Bookburners: Season 1 by Max Gladstone, Margaret Dunlap, Mur Lafferty and Brian Francis Slattery.  If I'd read this as it was published weekly at Serial Box, I'd probably have listed each episode up in the short-fiction section.  Instead I read one collected ebook with all 16 episodes. A New York police officer ends up getting drawn into a secret society of magical book collectors operating out of the Vatican, and joins the team in hopes of helping her brother.  The overall arc plot gets resolved satisfyingly while leaving an opening for more, and I note that Series 3 is currently unfolding on Serial Box.

I finally read A Long Way to a Small Angry Planet by Becky Chambers and found it pleasant enough but less amazing than some of the hype had led me to believe. It's a good found-family series of minor adventures (in fact, in that sense it reminds me quite a bit of Bookburners) and I'm glad I've read it and will happily read more by Becky Chambers.  But it didn't grab me in the way that e.g. Ancillary Justice or All Systems Red did.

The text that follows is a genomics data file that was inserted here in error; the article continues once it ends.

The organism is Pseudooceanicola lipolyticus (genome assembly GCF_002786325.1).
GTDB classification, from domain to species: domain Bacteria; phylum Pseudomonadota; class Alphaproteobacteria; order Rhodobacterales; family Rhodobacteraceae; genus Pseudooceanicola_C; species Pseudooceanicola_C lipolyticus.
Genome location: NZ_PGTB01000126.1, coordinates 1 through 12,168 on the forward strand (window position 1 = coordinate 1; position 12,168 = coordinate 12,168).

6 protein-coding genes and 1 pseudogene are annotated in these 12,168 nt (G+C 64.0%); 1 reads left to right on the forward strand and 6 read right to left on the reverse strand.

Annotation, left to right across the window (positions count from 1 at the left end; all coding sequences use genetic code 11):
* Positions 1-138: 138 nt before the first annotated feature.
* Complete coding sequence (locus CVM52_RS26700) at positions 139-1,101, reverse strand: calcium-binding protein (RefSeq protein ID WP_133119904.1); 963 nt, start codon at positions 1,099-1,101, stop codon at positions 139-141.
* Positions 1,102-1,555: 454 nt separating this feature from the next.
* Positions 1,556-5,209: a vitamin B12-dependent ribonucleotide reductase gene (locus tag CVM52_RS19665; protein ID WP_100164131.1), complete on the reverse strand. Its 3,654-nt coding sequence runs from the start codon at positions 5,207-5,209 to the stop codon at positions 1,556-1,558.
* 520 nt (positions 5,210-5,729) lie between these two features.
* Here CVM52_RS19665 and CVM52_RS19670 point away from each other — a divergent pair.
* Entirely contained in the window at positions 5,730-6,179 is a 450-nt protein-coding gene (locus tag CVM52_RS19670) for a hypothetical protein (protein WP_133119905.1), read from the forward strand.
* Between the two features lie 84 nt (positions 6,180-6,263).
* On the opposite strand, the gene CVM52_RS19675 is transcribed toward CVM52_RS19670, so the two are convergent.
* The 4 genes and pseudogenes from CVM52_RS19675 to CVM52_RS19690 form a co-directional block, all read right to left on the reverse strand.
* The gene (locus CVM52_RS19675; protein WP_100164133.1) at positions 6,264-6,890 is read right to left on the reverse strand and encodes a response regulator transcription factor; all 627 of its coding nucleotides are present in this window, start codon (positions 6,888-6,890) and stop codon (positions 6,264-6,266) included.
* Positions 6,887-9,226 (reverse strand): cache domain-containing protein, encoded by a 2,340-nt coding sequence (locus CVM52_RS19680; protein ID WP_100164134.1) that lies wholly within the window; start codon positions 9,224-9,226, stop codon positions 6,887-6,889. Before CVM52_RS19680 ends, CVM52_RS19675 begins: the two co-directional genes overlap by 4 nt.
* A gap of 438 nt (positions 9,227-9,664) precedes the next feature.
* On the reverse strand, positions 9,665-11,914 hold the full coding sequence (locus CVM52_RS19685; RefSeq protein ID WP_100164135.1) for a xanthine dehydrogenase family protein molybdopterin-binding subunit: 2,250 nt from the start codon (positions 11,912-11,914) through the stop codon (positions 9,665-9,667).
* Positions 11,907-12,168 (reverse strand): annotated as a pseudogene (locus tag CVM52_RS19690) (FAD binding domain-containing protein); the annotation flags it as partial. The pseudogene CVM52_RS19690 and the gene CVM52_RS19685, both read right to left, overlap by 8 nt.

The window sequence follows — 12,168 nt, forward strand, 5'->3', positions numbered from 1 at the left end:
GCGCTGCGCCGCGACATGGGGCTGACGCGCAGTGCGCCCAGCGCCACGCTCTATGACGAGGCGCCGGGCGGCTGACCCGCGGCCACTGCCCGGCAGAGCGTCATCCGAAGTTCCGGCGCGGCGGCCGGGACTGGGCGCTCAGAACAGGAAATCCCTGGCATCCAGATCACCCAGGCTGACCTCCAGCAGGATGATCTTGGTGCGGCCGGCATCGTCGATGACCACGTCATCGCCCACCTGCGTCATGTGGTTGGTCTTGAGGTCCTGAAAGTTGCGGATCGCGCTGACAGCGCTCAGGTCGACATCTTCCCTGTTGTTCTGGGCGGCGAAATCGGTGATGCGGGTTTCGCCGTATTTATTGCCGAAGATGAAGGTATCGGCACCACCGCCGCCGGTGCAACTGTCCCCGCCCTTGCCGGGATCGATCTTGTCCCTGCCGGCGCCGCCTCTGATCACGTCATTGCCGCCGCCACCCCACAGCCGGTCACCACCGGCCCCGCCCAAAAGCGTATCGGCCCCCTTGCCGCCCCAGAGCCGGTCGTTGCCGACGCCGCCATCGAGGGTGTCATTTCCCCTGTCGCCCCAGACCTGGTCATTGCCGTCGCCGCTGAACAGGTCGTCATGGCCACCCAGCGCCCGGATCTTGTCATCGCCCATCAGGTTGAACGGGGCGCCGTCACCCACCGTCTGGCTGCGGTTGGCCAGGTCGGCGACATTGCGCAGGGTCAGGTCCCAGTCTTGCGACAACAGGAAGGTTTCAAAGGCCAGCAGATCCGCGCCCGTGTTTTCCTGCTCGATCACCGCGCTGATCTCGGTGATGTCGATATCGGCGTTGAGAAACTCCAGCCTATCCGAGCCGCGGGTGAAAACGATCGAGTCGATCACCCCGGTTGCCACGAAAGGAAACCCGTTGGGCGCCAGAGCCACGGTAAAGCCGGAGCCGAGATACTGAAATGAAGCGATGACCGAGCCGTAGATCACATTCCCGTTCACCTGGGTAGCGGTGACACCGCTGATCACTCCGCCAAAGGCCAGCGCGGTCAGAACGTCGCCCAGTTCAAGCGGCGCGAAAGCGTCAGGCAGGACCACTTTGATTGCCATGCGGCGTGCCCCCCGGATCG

Bewitching Benedict by C.E. Murphy came out last week. It's a historical-romance comedy of manners, which I really enjoyed, especially the grand farcical climax. I am hoping it does well so that the author feels like writing the books to pair off the rest of the eligible bachelors she's introduced here.

Listen to the Moon by Rose Lerner is another in her Lively St Lemeston series, this time focusing on a valet and a housemaid who have lost their jobs due to events in the previous books.  There's a good job for both of them in the local rectory, but the vicar insists he only wants a married couple in post. Luckily they fancy each other like mad; it takes them a bit longer to figure out how to solve some trickier conflicts.

What I'm reading next
Well, now my degree is done, anything I like!  Ahahaha. 

A Taste of Honey by Rose Lerner just came out and is waiting on my kindle, which is what prompted me to read Listen to the Moon first. From my long-neglected physical to-read pile, I've pulled out The Scientist in the Crib by Alison Gopnik and The Checklist Manifesto by Atul Gawande. 
rmc28: Rachel smiling against background of trees, with newly-cut short hair (Default)
2017-09-11 07:22 pm
Entry tags:

And DONE

I took my exam this afternoon, and unless I completely failed to understand the requirements, I should have passed comfortably.  So now it's all over bar the marking and formal graduation. 

Apart from the specific course content, I have learned:
  • I love to learn new things when I actually sit down and do so
  • I default to deadline-driven when it comes to other people's deadlines
  • but I can manage to do 'a little bit most days' and I'm happier when I manage that